With only a few weeks under his belt as the new “super” he got hit with a major blizzard that crippled half of the East Coast over the Christmas week-end, and Gannon got his first dose of reality in his new position and he handled it like a trouper.
I would like to thank our residents, businesses and the employees of Nassau County for their patience and cooperation during last week’s blizzard. With the storm dumping over 16 inches of snow in our community, County employees mobilized early the morning after Christmas Day to deal with its cleanup. Crews were instructed to plow lanes adequate for travel in both directions. First priorities for snow removal included major thorough fares and access to emergency services. In all, over 100 County employees were involved in clearing roadways and dropping over 2,880 pounds of salt on our roadways. When those County roadways were cleared, snow plowing operations were sent to assist towns and villages who requested such help with residential streets.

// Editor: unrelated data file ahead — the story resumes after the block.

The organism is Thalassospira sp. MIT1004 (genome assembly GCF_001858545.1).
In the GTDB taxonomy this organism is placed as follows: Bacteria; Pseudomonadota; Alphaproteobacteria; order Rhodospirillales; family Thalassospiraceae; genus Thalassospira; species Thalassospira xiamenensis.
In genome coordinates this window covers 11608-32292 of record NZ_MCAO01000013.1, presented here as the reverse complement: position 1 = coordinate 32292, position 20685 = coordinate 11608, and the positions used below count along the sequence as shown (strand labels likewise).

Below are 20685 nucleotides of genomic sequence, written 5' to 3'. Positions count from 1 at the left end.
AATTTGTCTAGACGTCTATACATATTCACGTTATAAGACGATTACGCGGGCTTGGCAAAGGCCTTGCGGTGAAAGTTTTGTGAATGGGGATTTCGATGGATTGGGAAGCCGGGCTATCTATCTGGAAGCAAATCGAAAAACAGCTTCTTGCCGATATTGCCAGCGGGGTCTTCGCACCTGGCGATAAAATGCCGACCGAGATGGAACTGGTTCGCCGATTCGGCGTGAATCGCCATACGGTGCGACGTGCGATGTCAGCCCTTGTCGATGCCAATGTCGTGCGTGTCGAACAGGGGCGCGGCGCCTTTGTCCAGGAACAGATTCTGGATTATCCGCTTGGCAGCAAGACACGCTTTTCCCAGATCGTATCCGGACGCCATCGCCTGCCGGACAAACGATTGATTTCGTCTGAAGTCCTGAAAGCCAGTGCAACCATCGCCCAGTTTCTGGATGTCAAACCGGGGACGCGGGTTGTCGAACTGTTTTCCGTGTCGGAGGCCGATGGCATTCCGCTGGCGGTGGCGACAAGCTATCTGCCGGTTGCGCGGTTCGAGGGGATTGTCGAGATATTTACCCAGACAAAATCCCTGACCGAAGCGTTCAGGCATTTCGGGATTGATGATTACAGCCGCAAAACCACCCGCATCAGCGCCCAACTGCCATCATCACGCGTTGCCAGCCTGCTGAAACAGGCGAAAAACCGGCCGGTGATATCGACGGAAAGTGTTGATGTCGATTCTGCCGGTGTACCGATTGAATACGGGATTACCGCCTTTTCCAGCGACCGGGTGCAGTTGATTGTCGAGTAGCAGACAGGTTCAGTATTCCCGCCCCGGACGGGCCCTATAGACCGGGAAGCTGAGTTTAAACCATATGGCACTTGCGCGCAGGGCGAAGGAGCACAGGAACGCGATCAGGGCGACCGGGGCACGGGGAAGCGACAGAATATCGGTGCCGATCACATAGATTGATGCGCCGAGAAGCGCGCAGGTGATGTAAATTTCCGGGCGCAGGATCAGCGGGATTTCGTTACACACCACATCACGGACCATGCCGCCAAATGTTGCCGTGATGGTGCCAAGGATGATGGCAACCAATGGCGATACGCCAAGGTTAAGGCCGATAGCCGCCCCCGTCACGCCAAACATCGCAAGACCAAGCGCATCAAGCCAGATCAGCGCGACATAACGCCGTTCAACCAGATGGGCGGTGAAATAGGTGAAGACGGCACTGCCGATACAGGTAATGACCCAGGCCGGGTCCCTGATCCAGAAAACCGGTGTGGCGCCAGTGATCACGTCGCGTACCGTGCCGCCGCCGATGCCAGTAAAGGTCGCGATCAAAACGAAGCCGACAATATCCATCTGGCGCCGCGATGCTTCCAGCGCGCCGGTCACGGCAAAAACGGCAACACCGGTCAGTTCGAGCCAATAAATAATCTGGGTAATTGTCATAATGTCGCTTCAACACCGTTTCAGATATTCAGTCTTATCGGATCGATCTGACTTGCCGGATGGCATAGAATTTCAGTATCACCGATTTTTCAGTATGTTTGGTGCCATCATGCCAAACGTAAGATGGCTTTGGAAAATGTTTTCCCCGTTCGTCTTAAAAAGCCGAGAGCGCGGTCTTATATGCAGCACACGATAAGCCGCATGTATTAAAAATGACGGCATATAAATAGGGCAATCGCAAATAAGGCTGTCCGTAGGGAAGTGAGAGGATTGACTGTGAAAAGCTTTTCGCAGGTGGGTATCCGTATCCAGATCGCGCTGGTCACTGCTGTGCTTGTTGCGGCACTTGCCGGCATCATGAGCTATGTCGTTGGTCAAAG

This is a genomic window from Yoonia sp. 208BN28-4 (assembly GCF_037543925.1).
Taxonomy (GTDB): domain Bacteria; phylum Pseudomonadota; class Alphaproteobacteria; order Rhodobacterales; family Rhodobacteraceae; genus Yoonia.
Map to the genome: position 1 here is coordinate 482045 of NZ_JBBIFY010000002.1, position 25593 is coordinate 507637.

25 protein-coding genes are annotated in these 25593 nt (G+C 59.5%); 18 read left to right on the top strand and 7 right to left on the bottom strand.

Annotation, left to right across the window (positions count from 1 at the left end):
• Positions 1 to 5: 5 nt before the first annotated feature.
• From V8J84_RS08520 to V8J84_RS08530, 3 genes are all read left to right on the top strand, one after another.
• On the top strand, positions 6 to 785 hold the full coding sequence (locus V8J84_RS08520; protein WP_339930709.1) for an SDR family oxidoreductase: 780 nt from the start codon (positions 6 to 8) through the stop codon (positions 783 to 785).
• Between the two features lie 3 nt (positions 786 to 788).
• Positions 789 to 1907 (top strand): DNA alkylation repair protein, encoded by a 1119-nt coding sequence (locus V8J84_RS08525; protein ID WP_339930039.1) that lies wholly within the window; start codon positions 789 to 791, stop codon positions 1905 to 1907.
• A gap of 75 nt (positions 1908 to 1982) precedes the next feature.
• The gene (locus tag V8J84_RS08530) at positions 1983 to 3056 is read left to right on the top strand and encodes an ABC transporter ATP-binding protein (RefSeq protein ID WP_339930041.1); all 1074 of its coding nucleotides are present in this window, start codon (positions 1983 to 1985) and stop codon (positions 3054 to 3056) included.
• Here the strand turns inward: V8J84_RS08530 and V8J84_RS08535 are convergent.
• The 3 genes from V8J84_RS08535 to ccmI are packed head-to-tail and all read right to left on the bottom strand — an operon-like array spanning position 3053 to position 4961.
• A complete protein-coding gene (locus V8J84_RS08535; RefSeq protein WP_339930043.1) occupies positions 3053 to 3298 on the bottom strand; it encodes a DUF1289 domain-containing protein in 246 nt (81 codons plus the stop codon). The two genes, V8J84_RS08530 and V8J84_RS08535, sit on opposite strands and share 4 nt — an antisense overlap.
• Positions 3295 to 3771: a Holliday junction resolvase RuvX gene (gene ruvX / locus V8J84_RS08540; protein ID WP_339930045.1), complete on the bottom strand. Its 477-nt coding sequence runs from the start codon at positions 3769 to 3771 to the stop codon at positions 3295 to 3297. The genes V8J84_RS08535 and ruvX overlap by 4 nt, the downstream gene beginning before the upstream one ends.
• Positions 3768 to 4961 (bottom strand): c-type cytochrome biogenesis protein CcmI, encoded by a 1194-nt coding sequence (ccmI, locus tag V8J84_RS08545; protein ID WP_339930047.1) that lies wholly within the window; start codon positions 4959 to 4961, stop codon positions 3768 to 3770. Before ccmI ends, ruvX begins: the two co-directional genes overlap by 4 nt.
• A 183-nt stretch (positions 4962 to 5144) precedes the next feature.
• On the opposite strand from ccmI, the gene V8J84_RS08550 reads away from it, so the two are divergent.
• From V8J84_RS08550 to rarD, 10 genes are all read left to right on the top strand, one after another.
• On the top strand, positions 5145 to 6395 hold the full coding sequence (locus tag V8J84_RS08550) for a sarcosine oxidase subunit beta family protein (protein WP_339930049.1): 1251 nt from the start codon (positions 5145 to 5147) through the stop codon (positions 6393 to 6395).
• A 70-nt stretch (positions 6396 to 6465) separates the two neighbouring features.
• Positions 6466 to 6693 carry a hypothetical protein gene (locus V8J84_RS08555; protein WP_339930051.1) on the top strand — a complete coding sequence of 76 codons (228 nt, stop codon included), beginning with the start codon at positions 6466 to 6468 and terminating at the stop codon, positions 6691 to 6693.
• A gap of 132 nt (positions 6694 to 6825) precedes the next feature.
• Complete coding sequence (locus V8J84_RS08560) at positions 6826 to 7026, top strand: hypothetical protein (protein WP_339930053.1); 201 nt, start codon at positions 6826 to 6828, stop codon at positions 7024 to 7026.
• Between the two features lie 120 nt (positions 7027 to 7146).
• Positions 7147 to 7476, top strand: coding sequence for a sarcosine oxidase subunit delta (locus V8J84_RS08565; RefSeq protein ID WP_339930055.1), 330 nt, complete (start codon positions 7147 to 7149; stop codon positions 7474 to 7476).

As I write, I can hear the wind howling outside on a frigid December evening. Yesterday Williston Park and the rest of the metropolitan area were hit with a storm of major proportions. Village employees, under the direction of Keith Bunnell, worked, in shifts, from Sunday at approximately 4 p.m. until approximately 2:30 p.m. Monday. They were out in force, plowing every street in our village a number of times. They are to be commended for their efforts. Both Keith and Kerry Collins worked more than 24 hours straight to oversee this operation. Thanks to both.